A key challenge for owners, large and small, is how best to keep management's attention and motivation aligned with those of the board and the owners of a company.
Share-based payment ("SBP") transactions are excellent tools for rewarding employees in organizations for achieving a specific goal, remaining loyal, and, more broadly, creating shareholder wealth. SBPs can also be used by a company to settle liabilities owed to suppliers and included as part of the consideration paid in a business combination (this will ensure that there is adequate profit linkage in future periods if included as part of the transaction).
Note that the reference to share-based payments is not limited to one class of share, as this also covers all instruments related to variable annuities, i.e., preferred shares, stock options.
SBPs are very common worldwide and, in general, in those companies listed on a primary or secondary stock exchange, i.e., the Colombian Stock Exchange. This is also true for those corporations with investments in Colombia that are listed on international exchanges and markets, where SBPs are common forms of incentives for directors, key executives, and in some cases, the general employee workforce. Yet, this is not limited to "listed" entities; there are private companies that are also implementing similar employee compensation schemes based on "phantom" share schemes.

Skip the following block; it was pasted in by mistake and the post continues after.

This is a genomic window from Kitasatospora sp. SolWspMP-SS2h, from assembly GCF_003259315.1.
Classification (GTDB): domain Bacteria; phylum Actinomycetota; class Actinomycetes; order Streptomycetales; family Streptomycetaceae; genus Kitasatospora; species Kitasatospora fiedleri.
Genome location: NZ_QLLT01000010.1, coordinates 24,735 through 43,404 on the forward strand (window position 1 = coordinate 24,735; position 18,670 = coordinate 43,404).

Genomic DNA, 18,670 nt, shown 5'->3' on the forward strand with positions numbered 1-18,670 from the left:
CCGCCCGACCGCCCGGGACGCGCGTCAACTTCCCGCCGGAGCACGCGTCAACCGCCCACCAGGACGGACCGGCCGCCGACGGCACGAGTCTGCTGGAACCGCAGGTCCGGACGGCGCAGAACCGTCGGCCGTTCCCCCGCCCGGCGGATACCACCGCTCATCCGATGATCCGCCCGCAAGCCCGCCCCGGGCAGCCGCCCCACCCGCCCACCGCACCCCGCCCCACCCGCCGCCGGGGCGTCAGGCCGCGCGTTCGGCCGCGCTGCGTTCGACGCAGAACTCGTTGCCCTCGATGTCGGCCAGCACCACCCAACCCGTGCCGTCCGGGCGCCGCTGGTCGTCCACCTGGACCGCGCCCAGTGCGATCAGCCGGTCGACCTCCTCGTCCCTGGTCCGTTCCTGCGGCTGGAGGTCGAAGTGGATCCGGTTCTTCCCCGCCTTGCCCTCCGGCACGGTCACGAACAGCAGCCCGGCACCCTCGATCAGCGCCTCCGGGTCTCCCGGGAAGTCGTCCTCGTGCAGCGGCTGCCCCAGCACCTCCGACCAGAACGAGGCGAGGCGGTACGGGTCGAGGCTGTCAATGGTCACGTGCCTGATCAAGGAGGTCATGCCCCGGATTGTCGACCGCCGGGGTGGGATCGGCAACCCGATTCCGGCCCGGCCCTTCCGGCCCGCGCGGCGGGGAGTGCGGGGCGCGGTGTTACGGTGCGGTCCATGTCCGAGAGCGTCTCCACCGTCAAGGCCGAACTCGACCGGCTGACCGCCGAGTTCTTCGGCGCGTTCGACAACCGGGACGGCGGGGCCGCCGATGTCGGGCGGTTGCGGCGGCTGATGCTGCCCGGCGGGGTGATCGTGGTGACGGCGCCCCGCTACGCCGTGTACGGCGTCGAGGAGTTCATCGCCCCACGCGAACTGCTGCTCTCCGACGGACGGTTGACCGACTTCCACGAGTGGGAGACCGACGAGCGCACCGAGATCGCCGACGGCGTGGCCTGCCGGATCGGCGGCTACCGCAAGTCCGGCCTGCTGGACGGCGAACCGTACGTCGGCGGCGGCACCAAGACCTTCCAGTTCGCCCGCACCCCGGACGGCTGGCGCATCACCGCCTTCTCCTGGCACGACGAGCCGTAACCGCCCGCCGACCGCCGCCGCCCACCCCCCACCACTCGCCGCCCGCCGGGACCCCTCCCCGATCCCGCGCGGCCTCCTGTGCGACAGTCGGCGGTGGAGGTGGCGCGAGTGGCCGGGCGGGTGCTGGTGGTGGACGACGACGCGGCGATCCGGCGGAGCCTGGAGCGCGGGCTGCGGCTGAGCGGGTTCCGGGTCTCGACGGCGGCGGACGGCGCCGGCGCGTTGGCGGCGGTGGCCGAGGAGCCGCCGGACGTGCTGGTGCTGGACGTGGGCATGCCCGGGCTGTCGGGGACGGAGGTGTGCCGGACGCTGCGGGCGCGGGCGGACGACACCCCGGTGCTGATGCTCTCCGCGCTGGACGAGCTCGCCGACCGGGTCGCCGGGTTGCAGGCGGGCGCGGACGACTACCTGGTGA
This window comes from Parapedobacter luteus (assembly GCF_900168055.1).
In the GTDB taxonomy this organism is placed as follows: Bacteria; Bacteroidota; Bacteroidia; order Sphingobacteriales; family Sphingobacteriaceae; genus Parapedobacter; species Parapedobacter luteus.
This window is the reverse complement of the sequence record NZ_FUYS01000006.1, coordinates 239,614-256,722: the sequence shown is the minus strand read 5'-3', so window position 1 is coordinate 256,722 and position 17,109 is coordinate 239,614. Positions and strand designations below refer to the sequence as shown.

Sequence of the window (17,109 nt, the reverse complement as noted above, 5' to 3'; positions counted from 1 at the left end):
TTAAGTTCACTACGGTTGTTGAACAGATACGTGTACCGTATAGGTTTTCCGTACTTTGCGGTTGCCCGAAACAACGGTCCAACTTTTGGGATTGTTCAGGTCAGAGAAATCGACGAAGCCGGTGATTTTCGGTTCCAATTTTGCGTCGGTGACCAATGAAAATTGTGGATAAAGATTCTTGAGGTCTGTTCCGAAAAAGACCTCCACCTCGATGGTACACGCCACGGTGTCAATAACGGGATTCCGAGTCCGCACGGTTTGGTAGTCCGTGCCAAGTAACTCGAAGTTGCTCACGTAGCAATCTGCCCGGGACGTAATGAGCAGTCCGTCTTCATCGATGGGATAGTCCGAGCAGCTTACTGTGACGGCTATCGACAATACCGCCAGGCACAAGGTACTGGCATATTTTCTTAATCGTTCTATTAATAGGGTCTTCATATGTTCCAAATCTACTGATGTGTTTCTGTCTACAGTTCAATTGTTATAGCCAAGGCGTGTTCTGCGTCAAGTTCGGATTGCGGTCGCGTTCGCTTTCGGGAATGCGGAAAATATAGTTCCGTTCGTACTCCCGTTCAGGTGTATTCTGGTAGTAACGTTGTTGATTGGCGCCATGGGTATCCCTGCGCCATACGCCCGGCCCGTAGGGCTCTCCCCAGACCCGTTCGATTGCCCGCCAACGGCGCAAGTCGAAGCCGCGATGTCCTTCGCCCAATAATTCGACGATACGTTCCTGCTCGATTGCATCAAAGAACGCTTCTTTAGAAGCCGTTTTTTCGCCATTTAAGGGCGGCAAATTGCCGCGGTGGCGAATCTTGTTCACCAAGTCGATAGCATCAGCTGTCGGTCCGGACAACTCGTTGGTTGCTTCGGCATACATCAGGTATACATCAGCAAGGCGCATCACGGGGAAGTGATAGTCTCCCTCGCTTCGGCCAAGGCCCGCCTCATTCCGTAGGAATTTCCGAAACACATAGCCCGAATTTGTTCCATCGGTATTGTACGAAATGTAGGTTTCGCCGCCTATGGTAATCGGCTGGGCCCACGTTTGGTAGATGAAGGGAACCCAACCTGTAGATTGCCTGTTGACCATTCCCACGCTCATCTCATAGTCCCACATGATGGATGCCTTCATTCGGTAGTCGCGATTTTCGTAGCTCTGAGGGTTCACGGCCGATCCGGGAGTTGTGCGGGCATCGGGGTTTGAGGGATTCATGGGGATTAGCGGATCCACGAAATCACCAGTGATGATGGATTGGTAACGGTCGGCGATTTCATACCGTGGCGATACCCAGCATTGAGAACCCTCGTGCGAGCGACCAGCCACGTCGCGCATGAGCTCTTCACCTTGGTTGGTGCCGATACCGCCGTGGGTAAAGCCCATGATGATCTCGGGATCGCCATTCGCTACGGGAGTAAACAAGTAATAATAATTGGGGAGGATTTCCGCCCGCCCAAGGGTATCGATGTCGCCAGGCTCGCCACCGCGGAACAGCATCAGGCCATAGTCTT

SBPs can also be used to provide a short and long-term reward or both to match the company's short and long-term strategies/objectives.
In Colombia, we are seeing more and more versions of share-based payment transactions where business owners are looking for innovative and different ways to leverage key management and the larger workforce to meet the organizations' annual objectives. In our client base, we are asked to comment on the benefits of implementing "share-based payments" as a form of employee compensation. This has led the RSM team to shed some light on the advantages and disadvantages of entering share-based arrangements.